We Don’t Need More Cybersecurity, We Need Better Cybersecurity

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You don’t have to look far nowadays to find a company that’s suffered a data breach. Many of the world’s biggest and most prominent organizations have fallen victim –  Yahoo, Uber, ebay, WhatsApp… the list goes on. 

It would be easy to assume these companies had let cybersecurity slide, but I’d be willing to bet that most of them have had firewalls and anti-virus software in place for decades. Indeed, companies are spending more on cybersecurity than they ever have. Some sources suggest the market for cybersecurity solutions could be worth as much as $300 billion by 2024. So why are data breaches only becoming more frequent and more costly? It’s not that companies aren’t investing enough, it’s that their investments don’t seem to be working.

Companies continue to suffer breaches and attacks because modern security management requires more than technology. Don’t get me wrong – technology is an important tool in the process, but it should only be one part of a much broader and more strategic approach.

In order to succeed, security needs to be part of a company’s digital transformation from the outset. It needs to be built into IT solutions themselves, rather than appearing as an after-thought that’s addressed with the latest cybertech solution. 

There are several reasons why a more holistic approach to security is more effective, and the first is a technical one: it’s difficult to rely on a single technology to protect a digital landscape that’s changing every day. As an increasing proportion of business operations migrate online, the surface area for attacks is expanding and becoming more complex. Customers are signing in to SaaS portals, and purchasing products on e-stores.

Meanwhile, employees are sharing more information through online collaboration tools, and working remotely using BYOD and VPN connections.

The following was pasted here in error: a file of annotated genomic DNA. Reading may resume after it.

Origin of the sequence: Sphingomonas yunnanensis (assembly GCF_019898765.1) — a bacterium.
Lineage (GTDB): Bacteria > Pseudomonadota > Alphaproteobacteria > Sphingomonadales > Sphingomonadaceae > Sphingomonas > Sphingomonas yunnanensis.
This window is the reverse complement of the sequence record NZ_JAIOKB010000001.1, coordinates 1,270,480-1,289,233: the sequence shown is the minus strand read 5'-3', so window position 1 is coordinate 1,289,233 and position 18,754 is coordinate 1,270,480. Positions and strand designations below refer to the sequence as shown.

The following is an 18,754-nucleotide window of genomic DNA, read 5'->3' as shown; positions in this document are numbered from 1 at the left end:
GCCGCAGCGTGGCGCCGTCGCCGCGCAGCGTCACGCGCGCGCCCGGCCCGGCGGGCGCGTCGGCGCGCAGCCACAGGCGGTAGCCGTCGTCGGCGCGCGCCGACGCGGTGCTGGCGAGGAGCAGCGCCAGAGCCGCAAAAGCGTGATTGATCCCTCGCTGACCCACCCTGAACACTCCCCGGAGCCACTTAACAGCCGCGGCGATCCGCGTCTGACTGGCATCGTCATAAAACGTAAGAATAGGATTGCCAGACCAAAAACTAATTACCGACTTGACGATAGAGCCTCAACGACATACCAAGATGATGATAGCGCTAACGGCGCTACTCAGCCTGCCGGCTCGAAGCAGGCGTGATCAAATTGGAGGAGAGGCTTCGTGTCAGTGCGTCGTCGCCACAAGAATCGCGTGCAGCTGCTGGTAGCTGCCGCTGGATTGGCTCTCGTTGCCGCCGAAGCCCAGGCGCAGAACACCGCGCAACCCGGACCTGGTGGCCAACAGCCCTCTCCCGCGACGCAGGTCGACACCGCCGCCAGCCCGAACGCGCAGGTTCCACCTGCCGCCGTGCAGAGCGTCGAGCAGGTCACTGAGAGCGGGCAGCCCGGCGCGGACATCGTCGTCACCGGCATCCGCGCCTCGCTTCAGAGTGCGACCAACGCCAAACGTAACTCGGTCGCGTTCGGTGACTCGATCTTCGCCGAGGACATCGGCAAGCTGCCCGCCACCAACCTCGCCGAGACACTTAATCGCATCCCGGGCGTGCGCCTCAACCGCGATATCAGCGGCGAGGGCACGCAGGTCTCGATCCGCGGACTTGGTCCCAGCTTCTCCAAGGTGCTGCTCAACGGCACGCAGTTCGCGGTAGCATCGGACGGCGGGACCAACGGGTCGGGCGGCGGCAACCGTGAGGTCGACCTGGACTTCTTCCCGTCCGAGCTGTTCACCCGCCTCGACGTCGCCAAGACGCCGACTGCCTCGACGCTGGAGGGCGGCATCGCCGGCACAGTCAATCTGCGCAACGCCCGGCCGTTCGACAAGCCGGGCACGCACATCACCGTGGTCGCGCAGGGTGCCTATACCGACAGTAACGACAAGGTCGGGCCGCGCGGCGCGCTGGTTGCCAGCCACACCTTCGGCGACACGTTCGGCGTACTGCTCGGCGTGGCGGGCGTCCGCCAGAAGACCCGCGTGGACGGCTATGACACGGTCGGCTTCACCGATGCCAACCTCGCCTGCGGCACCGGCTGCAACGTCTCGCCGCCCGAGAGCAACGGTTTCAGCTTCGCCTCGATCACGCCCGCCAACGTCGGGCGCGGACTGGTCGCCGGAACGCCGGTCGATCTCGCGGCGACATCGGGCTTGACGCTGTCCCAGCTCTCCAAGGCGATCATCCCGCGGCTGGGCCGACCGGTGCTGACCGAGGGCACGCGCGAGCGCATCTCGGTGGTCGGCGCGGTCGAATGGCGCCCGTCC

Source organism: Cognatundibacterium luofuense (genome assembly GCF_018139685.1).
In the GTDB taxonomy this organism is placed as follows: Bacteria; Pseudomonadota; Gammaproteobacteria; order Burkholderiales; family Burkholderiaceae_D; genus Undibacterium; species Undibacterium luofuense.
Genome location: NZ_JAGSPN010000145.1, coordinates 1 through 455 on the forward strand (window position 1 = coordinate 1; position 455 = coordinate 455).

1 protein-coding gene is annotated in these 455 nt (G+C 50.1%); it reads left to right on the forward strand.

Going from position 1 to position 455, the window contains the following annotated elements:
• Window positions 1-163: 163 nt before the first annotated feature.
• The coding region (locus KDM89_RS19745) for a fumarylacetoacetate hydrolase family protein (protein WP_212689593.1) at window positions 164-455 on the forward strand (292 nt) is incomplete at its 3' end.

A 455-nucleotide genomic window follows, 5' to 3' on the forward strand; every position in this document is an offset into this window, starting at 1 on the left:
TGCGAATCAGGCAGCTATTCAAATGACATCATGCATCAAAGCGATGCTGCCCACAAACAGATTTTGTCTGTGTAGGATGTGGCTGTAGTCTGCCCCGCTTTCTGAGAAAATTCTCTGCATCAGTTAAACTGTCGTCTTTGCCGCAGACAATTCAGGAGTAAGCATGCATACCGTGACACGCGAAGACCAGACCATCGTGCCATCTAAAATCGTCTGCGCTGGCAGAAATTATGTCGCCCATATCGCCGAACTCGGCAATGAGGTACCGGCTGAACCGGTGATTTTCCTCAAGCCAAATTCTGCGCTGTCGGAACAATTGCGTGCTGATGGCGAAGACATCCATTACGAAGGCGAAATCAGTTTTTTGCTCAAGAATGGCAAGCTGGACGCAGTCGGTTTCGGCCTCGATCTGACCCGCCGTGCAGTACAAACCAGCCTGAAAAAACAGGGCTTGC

A company’s digital footprint is constantly shifting and evolving. The cybersecurity technology installed today won’t necessarily be fit-for-purpose in the next couple of years, or even the next couple of months. Rather than placing faith in technology that might soon become redundant, it makes more sense to embed security within the systems and applications themselves.

For example, safeguarding applications could be as simple as defining the right secure by design patterns for modern DevOps. If the provider is security conscious, the cloud environment will already have the latest security features, and have up to date compliance with security standards. Such environments are also constantly informed by broad and expansive threat intelligence, which can be brought to bear automatically through AI and automated response capabilities, pro-actively responding to the current threat landscapes.

The second reason why cybersecurity requires a broader approach is that it’s no longer just an IT issue, but a business issue in its own right. A company’s digital reputation is a huge contributor to its revenue and profit, and data breaches have a massive impact on a company’s bottom line.

According to IBM’s 2019 Cost of Data Breach report, data breaches cost companies just under $4 million apiece. On the other hand, over-sensitivity to security can also have costly implications. For example, research from MIT’s Center for Information Systems Research found that sensitivity to data-related risks keep senior executives and board members from optimizing financial returns from business analytics and big data. 

Security has the potential to make or break companies, so the C-Suite needs to understand the topic, and factor it into its decision making. Indeed, the same is true for every project, at any level – security has to become part of a company’s culture. This calls for new skillsets such as cloud security, secure development lifecycle and integrating threat intelligence into the protection platforms.  

Companies have certainly learned from the data breaches that have dominated the news agenda over the last few years. As an IT professional, it is heartening to see just how seriously the business world is taking cybersecurity. The challenge, however, is that many are going about it the wrong way. Cybersecurity can’t be bought with technology alone, as convenient as that would be.

The digital landscape is a complex, continuously evolving entity, and securing it involves an approach that is considered, holistic, and highly strategic.

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